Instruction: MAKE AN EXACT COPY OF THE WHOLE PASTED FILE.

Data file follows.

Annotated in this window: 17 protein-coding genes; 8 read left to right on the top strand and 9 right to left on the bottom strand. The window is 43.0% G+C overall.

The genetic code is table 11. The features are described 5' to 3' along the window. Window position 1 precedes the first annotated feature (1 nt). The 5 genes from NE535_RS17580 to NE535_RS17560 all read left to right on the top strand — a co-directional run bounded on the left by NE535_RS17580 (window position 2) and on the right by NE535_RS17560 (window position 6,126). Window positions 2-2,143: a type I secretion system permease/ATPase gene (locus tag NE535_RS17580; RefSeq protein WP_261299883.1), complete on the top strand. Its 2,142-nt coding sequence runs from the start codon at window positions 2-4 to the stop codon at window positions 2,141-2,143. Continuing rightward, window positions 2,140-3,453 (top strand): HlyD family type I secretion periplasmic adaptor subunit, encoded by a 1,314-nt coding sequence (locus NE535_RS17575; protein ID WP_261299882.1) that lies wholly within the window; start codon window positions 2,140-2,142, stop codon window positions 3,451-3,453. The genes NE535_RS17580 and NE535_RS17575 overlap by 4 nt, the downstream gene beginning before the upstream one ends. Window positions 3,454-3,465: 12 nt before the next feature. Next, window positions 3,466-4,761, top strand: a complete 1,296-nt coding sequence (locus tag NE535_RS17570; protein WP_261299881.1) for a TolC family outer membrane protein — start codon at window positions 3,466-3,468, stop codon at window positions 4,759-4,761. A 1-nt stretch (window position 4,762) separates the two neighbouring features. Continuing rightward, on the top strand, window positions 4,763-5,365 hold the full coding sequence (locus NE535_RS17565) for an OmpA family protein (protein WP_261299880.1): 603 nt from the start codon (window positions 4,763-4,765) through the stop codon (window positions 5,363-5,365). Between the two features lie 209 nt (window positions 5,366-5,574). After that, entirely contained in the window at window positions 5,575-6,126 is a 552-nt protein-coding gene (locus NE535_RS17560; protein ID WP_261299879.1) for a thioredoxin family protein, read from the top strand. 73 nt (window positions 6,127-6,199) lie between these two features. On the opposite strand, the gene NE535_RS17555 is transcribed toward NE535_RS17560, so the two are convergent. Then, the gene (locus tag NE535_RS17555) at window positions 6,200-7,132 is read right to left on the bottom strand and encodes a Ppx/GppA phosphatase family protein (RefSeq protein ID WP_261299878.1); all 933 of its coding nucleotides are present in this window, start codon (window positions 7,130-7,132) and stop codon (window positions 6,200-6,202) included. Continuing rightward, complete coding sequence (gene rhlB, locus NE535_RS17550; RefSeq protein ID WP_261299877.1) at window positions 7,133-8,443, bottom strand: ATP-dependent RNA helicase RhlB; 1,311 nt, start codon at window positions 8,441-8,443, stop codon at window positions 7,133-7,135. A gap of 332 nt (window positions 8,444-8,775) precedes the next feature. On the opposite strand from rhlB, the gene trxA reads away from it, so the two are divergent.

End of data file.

Annotated in this window: 17 protein-coding genes; 8 read left to right on the top strand and 9 right to left on the bottom strand. The window is 43.0% G+C overall.

The genetic code is table 11. The features are described 5' to 3' along the window. Window position 1 precedes the first annotated feature (1 nt). The 5 genes from NE535_RS17580 to NE535_RS17560 all read left to right on the top strand — a co-directional run bounded on the left by NE535_RS17580 (window position 2) and on the right by NE535_RS17560 (window position 6,126). Window positions 2-2,143: a type I secretion system permease/ATPase gene (locus tag NE535_RS17580; RefSeq protein WP_261299883.1), complete on the top strand. Its 2,142-nt coding sequence runs from the start codon at window positions 2-4 to the stop codon at window positions 2,141-2,143. Continuing rightward, window positions 2,140-3,453 (top strand): HlyD family type I secretion periplasmic adaptor subunit, encoded by a 1,314-nt coding sequence (locus NE535_RS17575; protein ID WP_261299882.1) that lies wholly within the window; start codon window positions 2,140-2,142, stop codon window positions 3,451-3,453. The genes NE535_RS17580 and NE535_RS17575 overlap by 4 nt, the downstream gene beginning before the upstream one ends. Window positions 3,454-3,465: 12 nt before the next feature. Next, window positions 3,466-4,761, top strand: a complete 1,296-nt coding sequence (locus tag NE535_RS17570; protein WP_261299881.1) for a TolC family outer membrane protein — start codon at window positions 3,466-3,468, stop codon at window positions 4,759-4,761. A 1-nt stretch (window position 4,762) separates the two neighbouring features. Continuing rightward, on the top strand, window positions 4,763-5,365 hold the full coding sequence (locus NE535_RS17565) for an OmpA family protein (protein WP_261299880.1): 603 nt from the start codon (window positions 4,763-4,765) through the stop codon (window positions 5,363-5,365). Between the two features lie 209 nt (window positions 5,366-5,574). After that, entirely contained in the window at window positions 5,575-6,126 is a 552-nt protein-coding gene (locus NE535_RS17560; protein ID WP_261299879.1) for a thioredoxin family protein, read from the top strand. 73 nt (window positions 6,127-6,199) lie between these two features. On the opposite strand, the gene NE535_RS17555 is transcribed toward NE535_RS17560, so the two are convergent. Then, the gene (locus tag NE535_RS17555) at window positions 6,200-7,132 is read right to left on the bottom strand and encodes a Ppx/GppA phosphatase family protein (RefSeq protein ID WP_261299878.1); all 933 of its coding nucleotides are present in this window, start codon (window positions 7,130-7,132) and stop codon (window positions 6,200-6,202) included. Continuing rightward, complete coding sequence (gene rhlB, locus NE535_RS17550; RefSeq protein ID WP_261299877.1) at window positions 7,133-8,443, bottom strand: ATP-dependent RNA helicase RhlB; 1,311 nt, start codon at window positions 8,441-8,443, stop codon at window positions 7,133-7,135. A gap of 332 nt (window positions 8,444-8,775) precedes the next feature. On the opposite strand from rhlB, the gene trxA reads away from it, so the two are divergent.